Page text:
BPI’s most recent single-use supplement (May 2011) explored advances in downstream applications of disposable technologies. Now we move even farther downstream to look at changing perspectives on fill and finish — in which disposables play a major role. Traditionally, much of this work has been outsourced — and as our conversations with industry representatives confirm, that is still the case. But that may begin to change as smaller companies gain access to these self-contained systems (assuming the costs are not prohibitive). Could new analytical technologies and automation of previously manual steps enable even smaller companies to manage more of their work in-house?

Biopharmaceutical filling processes operate under rigorous aseptic criteria (see the “Aseptic Processing” box). Occurring at the end of already stringently monitored development and manufacturing processes, they also are reaping benefits from new technologies and equipment, changing (increasingly harmonized) regulations, and QbD and other operational “paradigms.” For this overview of current perspective in fill–finish operations, we explored the following general topics.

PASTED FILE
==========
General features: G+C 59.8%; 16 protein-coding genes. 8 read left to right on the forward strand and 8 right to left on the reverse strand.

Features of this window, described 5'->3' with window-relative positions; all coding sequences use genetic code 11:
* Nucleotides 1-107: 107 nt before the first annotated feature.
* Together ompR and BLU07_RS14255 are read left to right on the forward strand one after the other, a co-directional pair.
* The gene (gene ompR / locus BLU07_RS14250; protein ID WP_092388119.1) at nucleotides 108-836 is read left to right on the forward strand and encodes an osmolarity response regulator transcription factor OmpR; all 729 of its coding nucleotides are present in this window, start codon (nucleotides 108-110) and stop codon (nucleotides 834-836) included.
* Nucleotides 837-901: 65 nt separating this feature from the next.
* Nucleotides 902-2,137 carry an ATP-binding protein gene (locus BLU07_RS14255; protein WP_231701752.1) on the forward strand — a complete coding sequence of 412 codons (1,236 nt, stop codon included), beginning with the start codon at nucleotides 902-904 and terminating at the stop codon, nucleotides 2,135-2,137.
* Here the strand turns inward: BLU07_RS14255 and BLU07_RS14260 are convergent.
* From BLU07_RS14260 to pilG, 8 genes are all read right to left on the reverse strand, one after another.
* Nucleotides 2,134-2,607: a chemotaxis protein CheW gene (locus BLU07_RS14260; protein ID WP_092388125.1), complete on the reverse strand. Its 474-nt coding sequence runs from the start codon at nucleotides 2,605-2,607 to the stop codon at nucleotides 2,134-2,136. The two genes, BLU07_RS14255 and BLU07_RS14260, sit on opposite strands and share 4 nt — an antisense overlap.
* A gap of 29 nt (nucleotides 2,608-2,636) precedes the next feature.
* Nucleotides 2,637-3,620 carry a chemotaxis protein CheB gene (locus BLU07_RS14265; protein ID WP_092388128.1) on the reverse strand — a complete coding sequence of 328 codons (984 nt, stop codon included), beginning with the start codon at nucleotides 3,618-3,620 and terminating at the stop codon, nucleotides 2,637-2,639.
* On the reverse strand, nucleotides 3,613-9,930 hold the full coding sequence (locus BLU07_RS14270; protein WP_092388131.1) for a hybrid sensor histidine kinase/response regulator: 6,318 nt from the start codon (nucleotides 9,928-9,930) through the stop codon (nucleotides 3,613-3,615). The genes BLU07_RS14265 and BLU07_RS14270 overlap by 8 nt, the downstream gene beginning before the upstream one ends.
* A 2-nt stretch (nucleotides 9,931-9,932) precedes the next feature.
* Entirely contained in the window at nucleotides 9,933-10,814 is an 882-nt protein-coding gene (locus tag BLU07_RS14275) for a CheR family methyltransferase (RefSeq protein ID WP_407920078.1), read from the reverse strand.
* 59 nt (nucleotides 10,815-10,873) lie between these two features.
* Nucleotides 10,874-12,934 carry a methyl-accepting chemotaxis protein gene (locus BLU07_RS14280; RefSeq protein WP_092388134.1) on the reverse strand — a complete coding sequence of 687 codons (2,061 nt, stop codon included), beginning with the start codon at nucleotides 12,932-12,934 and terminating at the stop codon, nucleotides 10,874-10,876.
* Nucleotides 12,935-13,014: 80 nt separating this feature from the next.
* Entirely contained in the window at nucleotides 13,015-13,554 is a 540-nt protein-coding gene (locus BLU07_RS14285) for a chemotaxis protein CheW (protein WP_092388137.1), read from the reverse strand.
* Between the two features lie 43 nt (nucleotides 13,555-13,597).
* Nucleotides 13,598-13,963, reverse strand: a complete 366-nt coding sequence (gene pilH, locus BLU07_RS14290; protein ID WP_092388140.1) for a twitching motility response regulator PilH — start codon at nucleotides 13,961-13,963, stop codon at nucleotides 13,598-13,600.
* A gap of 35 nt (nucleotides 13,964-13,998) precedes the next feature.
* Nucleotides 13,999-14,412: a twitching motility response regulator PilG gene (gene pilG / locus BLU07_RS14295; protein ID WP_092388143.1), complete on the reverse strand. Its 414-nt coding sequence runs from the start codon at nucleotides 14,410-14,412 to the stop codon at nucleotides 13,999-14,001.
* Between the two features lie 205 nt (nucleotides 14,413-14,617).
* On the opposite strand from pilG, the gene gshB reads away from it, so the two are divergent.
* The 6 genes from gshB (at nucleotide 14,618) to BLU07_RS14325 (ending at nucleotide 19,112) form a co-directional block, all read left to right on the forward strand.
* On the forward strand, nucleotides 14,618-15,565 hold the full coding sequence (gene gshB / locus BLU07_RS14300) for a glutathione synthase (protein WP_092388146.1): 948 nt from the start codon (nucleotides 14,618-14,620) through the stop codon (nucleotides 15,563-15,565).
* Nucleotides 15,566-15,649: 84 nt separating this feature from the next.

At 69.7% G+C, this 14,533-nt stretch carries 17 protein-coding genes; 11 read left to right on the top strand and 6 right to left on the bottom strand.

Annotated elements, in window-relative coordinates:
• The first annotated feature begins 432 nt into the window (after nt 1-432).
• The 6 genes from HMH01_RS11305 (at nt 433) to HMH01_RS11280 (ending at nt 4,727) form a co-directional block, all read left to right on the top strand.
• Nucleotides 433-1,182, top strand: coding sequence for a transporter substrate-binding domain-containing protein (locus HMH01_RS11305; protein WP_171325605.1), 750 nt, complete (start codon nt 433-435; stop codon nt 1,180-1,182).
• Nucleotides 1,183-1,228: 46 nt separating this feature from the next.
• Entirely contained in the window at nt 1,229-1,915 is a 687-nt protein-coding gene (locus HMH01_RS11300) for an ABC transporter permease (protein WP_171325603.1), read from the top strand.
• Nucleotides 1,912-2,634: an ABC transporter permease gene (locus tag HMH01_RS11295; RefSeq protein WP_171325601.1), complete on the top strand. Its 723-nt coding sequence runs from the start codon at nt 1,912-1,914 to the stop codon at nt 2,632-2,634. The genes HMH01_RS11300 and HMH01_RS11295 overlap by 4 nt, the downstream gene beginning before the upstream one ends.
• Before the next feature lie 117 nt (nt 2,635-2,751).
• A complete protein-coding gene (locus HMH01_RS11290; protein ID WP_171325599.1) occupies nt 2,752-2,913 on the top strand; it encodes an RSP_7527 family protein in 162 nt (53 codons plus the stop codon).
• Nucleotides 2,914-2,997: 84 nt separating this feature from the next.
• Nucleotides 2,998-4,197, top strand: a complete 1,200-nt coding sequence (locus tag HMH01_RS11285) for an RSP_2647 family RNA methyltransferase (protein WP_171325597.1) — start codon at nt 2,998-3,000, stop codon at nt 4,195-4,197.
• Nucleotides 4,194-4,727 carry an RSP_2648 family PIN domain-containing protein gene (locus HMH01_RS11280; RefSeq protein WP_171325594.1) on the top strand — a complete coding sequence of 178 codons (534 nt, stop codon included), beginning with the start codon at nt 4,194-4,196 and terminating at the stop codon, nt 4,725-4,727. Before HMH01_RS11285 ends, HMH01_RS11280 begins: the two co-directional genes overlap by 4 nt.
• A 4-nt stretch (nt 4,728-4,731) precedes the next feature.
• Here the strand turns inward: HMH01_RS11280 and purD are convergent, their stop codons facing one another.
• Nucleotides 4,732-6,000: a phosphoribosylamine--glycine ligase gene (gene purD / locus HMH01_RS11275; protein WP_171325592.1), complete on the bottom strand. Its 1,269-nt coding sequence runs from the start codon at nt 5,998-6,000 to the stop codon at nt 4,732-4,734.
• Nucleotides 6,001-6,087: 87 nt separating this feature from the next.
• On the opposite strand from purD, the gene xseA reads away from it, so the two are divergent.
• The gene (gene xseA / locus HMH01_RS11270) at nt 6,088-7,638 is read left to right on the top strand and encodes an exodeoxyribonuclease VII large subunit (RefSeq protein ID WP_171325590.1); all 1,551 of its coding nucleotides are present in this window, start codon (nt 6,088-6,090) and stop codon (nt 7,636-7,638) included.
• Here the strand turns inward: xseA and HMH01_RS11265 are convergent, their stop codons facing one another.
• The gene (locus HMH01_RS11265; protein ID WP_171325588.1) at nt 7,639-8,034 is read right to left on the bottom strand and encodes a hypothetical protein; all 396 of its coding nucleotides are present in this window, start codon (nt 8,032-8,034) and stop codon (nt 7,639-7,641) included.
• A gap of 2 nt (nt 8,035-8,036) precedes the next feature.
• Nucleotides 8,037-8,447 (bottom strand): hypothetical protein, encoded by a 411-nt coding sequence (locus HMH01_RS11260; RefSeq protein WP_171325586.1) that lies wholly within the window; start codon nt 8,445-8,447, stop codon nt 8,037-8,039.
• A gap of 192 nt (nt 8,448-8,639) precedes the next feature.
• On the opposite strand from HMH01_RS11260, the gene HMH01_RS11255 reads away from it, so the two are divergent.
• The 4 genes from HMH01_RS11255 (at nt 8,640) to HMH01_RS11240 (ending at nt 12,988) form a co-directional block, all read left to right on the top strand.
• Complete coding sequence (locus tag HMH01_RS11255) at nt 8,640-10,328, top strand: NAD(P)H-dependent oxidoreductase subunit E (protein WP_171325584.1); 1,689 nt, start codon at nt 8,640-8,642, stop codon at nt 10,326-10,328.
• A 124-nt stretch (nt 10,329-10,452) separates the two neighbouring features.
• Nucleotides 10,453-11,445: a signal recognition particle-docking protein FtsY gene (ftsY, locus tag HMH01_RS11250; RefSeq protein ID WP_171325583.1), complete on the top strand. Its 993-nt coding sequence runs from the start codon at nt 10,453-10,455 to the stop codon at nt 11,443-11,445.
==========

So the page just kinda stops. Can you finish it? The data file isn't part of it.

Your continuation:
Changing Scales: How do higher production titers affect the size of individual runs, and how do smaller-footprint operations (and disposable equipment) influence the design and operation of aseptic suites for final filling operations? How are combination products, companion diagnostics, regenerative medicines, and recombinant vaccines driving innovation in equipment and approaches? What is being learned from those new classes of therapeutics?

Fighting Counterfeiters: Labeling regulations, validation requirements, and other compliance issues have/may come up in various jurisdictions as companies expand geographically — specific to shipping product overseas.This inevitably ventures into frequently publicized instances of counterfeit formulations and concerns for patient safety.

Automation: Regarding operator training and other tasks relating to new or novel fill–finish operations — to what degree can/will robotics/automation replace human operators?

Outsourcing: How do contract manufacturing organizations (CMOs) see the future of fill–finish technologies, especially regarding management of multiproduct operations and preparation of formulations for shipment to various geographic areas?


Single-Use Technologies